• Baseball’s attendance was down just a bit last year, but there wee a lot of flukey things going on, like a Spring with an weird number of rain-outs, and more big losing teams than have occurred in a while. West Coast-East Coast World Series are also often ratings duds. The NFL and NBA are also having attendance issues, though for different reasons. Last I checked, baseball’s attendance was up this spring.

  7. That’s why you have to check the run time and make sure you do the “pickle trickle” right before. In college I remember I was in a seminar that met once a week for two hours, and the professor told the 15 of us in it to do any “business” beforehand, because there wouldn’t be any breaks. Then again, that’s a step up from grade school where the teachers took the class to the bathroom once in the morning and once in the afternoon and you were forbidden to speak.

      • Yeah, you know? Drain the dragon, drain the lizard, break the seal, make some lemonade, drain the main vein, see a man about a horse, wash the crockery, pay the water bill, pay a visit to Urinetown…

        • … ‘participate in Operation Golden Flow,’ ‘piss for the Flag,’ water the porcelain,’ ‘tale a pit stop,’ ‘write my name in the snow,’ ‘water the flowers…’

          and my favorite: ‘shaking the dew off the lily.’

  8. “There are benefits of allowing audiences to get up and talk. They can sometimes clear up plot confusion among them, an especially useful pause with these assaultive monsters with dozens of characters wearing masks, particularly if one has missed some of the 22 —Twenty two!–Marvel films that led up to “End Game,” which is to say “if one has a life,” some mid-movie annotation might make the second half comprehensible.”

    I’d like to try to field some of this. If I can…

    I apologize ahead of time if I seem defensive. It’s not been a good week.

    I have seen all of the previous Marvel films. Even the bad ones. Even the ones I wish weren’t necessary to fully appreciate the fanservice in “Avengers: Endgame”.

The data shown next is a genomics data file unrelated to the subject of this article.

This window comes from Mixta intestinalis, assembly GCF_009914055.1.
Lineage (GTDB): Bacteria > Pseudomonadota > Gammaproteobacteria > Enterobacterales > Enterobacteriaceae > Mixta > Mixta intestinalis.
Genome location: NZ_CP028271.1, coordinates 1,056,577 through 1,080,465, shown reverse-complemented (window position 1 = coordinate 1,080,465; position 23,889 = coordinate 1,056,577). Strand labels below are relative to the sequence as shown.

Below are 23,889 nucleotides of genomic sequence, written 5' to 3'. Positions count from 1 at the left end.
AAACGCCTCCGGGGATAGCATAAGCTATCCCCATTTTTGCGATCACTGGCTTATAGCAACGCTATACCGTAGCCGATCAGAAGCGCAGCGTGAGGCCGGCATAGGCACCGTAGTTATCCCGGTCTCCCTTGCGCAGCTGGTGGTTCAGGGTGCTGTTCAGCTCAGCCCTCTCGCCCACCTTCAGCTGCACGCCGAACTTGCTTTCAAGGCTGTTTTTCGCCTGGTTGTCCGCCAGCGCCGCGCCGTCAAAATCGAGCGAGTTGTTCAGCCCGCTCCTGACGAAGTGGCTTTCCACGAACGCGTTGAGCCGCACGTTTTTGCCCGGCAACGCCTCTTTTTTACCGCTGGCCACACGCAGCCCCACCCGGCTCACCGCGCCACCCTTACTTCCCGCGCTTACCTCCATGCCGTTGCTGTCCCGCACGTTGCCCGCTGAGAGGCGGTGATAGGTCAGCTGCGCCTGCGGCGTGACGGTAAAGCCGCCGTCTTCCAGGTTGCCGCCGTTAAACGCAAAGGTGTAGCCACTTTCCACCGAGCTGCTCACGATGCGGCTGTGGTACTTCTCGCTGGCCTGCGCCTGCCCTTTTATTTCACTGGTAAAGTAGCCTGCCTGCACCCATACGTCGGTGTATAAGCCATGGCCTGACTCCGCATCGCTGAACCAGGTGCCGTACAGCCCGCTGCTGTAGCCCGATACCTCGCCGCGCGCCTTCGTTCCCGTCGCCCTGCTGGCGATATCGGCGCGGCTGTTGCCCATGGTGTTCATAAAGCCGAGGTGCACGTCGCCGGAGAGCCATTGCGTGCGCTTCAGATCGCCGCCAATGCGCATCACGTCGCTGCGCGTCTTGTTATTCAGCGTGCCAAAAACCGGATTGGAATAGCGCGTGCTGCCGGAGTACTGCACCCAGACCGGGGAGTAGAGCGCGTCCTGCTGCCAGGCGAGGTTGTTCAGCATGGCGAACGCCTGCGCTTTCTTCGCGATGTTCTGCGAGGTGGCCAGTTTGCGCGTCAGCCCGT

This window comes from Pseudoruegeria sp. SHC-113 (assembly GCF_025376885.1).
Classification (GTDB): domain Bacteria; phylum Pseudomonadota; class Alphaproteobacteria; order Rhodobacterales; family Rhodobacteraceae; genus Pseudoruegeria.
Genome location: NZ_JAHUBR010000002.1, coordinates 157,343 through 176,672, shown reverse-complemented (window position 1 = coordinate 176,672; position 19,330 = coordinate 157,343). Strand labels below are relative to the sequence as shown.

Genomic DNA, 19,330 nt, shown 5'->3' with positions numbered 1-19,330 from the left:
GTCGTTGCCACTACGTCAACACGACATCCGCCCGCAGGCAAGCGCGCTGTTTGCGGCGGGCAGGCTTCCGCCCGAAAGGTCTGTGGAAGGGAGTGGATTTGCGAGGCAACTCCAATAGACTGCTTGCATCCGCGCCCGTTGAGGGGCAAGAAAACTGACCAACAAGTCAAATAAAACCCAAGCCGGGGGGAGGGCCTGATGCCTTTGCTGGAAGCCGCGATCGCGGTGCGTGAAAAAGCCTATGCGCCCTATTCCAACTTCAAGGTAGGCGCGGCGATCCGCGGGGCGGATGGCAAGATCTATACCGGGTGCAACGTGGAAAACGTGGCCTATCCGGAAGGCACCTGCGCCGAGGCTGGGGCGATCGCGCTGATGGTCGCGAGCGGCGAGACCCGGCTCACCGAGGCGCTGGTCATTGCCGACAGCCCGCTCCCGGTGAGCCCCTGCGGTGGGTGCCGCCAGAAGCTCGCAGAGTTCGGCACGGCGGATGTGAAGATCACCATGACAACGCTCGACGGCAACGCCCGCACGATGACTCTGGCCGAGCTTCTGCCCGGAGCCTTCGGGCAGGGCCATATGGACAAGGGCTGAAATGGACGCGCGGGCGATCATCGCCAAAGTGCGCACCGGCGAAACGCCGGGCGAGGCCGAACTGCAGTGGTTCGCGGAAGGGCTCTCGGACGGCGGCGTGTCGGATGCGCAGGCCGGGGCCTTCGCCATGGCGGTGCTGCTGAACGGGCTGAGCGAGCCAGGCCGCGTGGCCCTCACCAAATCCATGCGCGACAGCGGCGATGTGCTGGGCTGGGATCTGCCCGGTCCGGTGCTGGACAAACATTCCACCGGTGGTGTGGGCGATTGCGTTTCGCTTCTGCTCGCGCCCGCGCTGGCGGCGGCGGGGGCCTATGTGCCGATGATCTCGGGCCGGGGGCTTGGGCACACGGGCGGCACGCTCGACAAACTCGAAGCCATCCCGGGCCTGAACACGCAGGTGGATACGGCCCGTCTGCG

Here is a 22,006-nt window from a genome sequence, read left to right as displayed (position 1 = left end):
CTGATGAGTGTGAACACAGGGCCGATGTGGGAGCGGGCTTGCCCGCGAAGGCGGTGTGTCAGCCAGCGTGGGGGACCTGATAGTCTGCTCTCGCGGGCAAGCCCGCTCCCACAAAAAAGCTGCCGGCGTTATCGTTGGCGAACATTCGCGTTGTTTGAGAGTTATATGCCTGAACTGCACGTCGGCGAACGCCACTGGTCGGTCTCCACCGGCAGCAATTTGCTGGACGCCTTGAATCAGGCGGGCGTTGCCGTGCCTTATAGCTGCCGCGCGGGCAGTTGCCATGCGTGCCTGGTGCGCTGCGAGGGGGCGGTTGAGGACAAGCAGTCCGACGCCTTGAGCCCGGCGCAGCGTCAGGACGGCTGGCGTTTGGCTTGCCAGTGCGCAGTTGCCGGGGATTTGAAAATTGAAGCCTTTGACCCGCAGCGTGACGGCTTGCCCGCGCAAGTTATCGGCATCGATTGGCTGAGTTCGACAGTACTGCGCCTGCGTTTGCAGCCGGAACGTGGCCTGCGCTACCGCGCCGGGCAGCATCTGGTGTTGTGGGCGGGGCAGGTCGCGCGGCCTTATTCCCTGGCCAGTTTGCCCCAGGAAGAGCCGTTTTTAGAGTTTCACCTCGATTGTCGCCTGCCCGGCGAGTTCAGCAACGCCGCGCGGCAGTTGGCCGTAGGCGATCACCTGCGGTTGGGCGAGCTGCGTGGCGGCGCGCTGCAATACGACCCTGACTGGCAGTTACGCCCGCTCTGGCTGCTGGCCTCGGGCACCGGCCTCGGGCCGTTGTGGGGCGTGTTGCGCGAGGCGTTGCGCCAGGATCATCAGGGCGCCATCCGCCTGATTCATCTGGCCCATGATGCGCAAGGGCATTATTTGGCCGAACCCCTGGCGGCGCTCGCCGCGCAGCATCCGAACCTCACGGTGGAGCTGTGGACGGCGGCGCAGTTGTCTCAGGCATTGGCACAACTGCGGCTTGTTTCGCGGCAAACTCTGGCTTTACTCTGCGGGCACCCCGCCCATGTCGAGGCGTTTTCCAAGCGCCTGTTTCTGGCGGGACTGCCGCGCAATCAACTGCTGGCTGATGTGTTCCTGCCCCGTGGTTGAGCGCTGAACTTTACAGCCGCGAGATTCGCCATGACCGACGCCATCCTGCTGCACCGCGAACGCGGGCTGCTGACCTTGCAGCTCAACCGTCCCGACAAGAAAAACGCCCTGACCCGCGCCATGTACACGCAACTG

I also work a full-time job. I maintain a household by making dinner every night, cleaning and paying bills. I speak to my grandmother on the phone. I check four non-fiction books out of the library every two weeks and read them. I have friends, families and hobbies. I teach Sunday School. I do have a life.

    I also have a 12-year old dog that I feed, water, walk and inject with insulin twice a day.

    At least, I did until last Saturday when we took him to the vet and cried our eyes out while he was put to sleep.

    I take it back. It’s not that it’s not been a good week. It has been a miserable week.

    Despite all of my busyness, being at home is the worst. Lucky was never at work. Lucky was never at the grocery store or any of the other places I normally go. So I have filled my week with extra busyness. Distraction (along with journaling and some other self-care practices) seems to work when it comes to keep myself together. Last Saturday night, my husband and I watched the movie, “Network” for the first time. Last night, we watched “The Philadelphia Story”.

    Yesterday morning, I went out to eat with a good friend. After that, my family and I sat through that entire three-hour film (which deals, in part, with how different people handle the pain that comes from grief due to loss). Like The Shadow wrote, I watch these movies for escapism. I desperately needed to escape.

    And part of escapism is to be surprised at what happens. There has been a major effort on the part of those connected with the film to encourage fans not to ruin it for others by releasing spoilers. I’ve already seen one fan on social media complain that he went to the men’s room prior to the movie starting only to encounter fans that had just seen it discussing major plot points at the urinals.

    An intermission would only increase the opportunities for fans hanging out in the lobby for snacks or visiting the restroom would indeed talk about what had just been seen…within earshot of many folks who have not. The last thing anyone who’s avoided spoilers wants is to be standing in line for popcorn and hear people on intermission break talking about who’s died so far.

  9. To me, there was a point about 2hrs in that would have been good for an intermission and then there’sthe fact that the credits start rolling at 2:48,, negated by the 20mins of previews at the front end. I prepared myself by being hydrated through the day and not drinking through the movie. I don’t think it’s particularly feasible to have 6 auditoriums of 300 people get up at the same time to use 10 toilets and 10 urinals…that’s just a logistics nightmare…but they could use a smaller 50 seat auditorium to offer special accommodations with an intermission for those especially concerned about it.

    • …and in the theater where I saw it, they 86’d the trailers and went straight into the movie. I expect is was because of the time factor.

      –Dwayne